By the mid-1960s, plans had been altered to the point that the Toledo freeway system developed to its present day layout. One issue remained to be decided: how to get commuters in and out of downtown more efficiently. Rush-hour traffic would routinely jam the streets, and plans were discussed to build an additional expressway that would link I-75 with I-280 via downtown. Several routes were considered:
In 1964, the Toledo city council gave approval to construct the Downtown Distributor Freeway on the southernmost route, placing it along the Maumee River, with the designation of Ohio State Route 112.
Plans were also discussed to add an additional spur to the Distributor, which would have allowed traffic on southbound I-75 to exit off directly on to the Anthony Wayne Bridge, thus providing easier access to the city’s east side:
An artistic rendering of the western portion of the Downtown Distributor Freeway, drawn up by the engineering firm Howard, Needles, Tammen, and Bergendoff. The freeway was planned to be elevated between the I-75/Washington St. Interchange and Summit Street before descending to ground level.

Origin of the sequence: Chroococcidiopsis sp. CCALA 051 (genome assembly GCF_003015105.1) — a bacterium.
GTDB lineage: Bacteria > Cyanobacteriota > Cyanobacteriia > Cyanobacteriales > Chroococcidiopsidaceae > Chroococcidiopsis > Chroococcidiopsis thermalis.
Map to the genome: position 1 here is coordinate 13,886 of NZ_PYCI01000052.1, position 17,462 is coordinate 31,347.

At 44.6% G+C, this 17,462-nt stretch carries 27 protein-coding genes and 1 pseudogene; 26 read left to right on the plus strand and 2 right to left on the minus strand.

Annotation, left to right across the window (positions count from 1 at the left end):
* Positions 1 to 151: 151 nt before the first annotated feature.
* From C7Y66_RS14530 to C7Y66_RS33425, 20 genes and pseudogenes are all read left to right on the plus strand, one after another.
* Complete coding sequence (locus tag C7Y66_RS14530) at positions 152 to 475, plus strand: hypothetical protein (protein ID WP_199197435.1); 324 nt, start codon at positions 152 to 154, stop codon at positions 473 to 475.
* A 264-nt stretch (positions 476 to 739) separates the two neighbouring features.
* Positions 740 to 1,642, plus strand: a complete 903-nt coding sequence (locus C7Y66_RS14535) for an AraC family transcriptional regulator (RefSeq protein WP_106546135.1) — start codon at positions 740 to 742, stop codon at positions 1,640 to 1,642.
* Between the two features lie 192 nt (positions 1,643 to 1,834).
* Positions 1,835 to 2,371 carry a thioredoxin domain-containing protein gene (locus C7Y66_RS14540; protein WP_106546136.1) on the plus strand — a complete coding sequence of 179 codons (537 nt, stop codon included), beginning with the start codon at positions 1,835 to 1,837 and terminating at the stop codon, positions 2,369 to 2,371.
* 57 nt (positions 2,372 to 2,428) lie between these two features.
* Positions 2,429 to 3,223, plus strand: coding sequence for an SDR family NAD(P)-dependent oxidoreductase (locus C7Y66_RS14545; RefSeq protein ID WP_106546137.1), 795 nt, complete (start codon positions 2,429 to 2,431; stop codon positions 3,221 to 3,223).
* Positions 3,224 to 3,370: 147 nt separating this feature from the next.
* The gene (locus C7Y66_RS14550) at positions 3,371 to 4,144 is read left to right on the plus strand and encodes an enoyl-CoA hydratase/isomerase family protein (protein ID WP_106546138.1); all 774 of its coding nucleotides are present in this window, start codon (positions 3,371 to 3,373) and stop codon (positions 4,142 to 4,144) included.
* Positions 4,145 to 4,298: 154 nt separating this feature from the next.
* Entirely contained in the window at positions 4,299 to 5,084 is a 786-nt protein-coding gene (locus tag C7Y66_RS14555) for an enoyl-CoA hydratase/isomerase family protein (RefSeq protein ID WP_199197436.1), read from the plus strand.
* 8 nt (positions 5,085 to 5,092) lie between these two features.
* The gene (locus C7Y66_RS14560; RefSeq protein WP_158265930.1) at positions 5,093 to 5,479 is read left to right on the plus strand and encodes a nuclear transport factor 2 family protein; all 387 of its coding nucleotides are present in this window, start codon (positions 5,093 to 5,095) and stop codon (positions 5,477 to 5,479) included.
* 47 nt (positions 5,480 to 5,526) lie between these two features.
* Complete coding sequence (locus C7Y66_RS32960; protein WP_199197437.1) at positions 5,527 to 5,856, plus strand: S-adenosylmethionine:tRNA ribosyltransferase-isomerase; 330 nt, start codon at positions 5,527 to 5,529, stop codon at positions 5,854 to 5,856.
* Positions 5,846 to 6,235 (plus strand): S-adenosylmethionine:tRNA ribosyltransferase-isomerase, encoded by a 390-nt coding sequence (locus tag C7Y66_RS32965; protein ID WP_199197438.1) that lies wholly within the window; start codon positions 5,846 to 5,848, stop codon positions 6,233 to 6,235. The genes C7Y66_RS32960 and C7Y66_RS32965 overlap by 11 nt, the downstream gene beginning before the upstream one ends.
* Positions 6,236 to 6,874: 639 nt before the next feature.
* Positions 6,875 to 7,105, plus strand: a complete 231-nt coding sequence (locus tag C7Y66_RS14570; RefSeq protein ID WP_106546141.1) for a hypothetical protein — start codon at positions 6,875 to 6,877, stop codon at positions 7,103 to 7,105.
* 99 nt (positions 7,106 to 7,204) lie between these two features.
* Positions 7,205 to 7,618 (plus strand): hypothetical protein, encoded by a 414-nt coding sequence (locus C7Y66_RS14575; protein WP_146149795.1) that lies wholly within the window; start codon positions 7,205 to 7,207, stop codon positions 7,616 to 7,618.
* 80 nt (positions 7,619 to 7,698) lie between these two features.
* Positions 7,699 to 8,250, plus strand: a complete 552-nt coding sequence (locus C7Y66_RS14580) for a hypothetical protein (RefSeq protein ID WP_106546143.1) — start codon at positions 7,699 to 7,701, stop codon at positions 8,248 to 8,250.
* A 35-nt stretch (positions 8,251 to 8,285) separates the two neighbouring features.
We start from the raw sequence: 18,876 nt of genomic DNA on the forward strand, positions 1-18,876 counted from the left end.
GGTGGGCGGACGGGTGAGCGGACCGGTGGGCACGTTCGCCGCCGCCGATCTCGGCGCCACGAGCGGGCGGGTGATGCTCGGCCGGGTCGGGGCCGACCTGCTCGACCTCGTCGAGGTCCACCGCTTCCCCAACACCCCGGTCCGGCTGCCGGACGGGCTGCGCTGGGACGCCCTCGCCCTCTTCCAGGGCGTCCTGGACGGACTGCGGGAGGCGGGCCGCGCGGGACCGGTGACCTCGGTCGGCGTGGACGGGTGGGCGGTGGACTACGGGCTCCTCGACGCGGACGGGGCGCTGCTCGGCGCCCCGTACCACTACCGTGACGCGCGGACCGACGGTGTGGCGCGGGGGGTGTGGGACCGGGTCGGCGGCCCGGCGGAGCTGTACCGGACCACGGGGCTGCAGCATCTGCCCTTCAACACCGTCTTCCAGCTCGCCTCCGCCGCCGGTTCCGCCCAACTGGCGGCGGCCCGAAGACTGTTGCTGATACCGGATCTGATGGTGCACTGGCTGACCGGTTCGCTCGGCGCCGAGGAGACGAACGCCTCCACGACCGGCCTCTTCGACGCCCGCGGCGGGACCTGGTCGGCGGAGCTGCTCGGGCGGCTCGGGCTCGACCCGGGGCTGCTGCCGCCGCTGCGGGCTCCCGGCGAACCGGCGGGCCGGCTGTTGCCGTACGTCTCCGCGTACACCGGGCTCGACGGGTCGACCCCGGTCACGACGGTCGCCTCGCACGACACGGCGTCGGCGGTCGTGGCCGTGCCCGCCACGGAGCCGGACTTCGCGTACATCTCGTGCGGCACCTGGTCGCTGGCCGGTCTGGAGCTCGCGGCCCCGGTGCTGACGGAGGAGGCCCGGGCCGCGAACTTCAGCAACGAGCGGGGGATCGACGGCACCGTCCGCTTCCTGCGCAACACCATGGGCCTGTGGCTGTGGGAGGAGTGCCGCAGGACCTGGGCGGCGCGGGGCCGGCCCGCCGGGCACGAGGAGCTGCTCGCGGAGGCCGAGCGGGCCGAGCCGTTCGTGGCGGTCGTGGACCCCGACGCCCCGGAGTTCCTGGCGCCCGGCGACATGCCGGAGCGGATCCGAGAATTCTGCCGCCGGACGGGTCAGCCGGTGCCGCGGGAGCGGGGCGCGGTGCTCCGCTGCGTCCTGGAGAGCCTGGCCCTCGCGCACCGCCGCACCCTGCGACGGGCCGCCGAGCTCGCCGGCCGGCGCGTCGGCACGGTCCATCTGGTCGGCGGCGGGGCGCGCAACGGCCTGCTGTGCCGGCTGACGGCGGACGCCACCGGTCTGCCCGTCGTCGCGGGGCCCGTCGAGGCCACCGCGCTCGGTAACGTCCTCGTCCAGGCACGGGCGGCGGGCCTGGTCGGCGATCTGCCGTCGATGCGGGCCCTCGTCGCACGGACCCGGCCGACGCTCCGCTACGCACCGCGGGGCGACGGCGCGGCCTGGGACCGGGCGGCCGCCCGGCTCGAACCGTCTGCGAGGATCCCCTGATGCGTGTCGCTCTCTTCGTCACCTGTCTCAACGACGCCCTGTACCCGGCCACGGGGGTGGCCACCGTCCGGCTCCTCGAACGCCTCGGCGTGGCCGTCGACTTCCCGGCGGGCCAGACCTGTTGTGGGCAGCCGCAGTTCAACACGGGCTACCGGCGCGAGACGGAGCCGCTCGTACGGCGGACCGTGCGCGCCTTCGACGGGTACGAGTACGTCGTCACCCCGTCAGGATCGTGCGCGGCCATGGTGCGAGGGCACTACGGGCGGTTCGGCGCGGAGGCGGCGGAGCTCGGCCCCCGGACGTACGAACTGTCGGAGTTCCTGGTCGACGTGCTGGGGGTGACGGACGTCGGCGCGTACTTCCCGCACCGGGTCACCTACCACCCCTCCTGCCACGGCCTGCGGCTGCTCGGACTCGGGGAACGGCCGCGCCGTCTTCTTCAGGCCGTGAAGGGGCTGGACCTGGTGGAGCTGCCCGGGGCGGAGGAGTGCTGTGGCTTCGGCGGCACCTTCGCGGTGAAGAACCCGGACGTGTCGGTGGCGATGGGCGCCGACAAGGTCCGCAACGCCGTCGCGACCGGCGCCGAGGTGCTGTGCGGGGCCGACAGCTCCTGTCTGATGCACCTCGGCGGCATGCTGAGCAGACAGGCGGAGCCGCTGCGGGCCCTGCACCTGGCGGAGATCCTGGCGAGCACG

In 1970, the Toledo Blade followed up with an endorsement of the planned freeway in its editorial page, after commenting favorably on the newly opened I-475:
“What [I-475] will demonstrate…is the need to expedite the planning and construction of the first phase of the downtown distributor. This is the key link that will carry the heavy volume of traffic into the central business district…bogged down by indecision, changing plans, and disagreement over routes, this distributor is still a number of years away; meanwhile, thousands of drivers who will be using the expressway in the downtown area are simply going to have to move from and to it over narrow city streets that were never designed to handle the volume expected.”
Although there were still plans to construct the first phase of the Distributor (from I-75 to Summit Street) as late as 1972, discussion soon fell off the map. The Distributor would likely have had multiple environmental impacts on the downtown area, including the removal of multiple housing projects and commercial businesses in its path, which also would have led to increased financial costs for the city.